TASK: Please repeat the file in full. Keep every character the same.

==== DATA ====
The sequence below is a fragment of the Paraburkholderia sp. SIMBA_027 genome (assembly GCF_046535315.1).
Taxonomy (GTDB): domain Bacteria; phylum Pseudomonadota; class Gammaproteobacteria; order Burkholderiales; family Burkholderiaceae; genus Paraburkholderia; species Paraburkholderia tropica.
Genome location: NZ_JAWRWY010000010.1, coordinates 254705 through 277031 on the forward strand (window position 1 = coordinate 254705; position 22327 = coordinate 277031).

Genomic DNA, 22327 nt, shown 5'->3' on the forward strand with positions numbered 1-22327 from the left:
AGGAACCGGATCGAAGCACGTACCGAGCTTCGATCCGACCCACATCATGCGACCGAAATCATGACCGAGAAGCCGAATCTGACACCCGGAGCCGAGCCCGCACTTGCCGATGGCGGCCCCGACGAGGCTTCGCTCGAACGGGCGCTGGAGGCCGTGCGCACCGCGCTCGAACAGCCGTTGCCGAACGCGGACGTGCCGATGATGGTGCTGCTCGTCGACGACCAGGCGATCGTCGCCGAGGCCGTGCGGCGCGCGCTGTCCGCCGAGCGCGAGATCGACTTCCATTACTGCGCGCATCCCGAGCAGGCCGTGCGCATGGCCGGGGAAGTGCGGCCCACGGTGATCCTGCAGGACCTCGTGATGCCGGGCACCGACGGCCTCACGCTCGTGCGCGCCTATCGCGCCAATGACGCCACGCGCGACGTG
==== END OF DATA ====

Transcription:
The sequence below is a fragment of the Paraburkholderia sp. SIMBA_027 genome (assembly GCF_046535315.1).
Taxonomy (GTDB): domain Bacteria; phylum Pseudomonadota; class Gammaproteobacteria; order Burkholderiales; family Burkholderiaceae; genus Paraburkholderia; species Paraburkholderia tropica.
Genome location: NZ_JAWRWY010000010.1, coordinates 254705 through 277031 on the forward strand (window position 1 = coordinate 254705; position 22327 = coordinate 277031).

Genomic DNA, 22327 nt, shown 5'->3' on the forward strand with positions numbered 1-22327 from the left:
AGGAACCGGATCGAAGCACGTACCGAGCTTCGATCCGACCCACATCATGCGACCGAAATCATGACCGAGAAGCCGAATCTGACACCCGGAGCCGAGCCCGCACTTGCCGATGGCGGCCCCGACGAGGCTTCGCTCGAACGGGCGCTGGAGGCCGTGCGCACCGCGCTCGAACAGCCGTTGCCGAACGCGGACGTGCCGATGATGGTGCTGCTCGTCGACGACCAGGCGATCGTCGCCGAGGCCGTGCGGCGCGCGCTGTCCGCCGAGCGCGAGATCGACTTCCATTACTGCGCGCATCCCGAGCAGGCCGTGCGCATGGCCGGGGAAGTGCGGCCCACGGTGATCCTGCAGGACCTCGTGATGCCGGGCACCGACGGCCTCACGCTCGTGCGCGCCTATCGCGCCAATGACGCCACGCGCGACGTG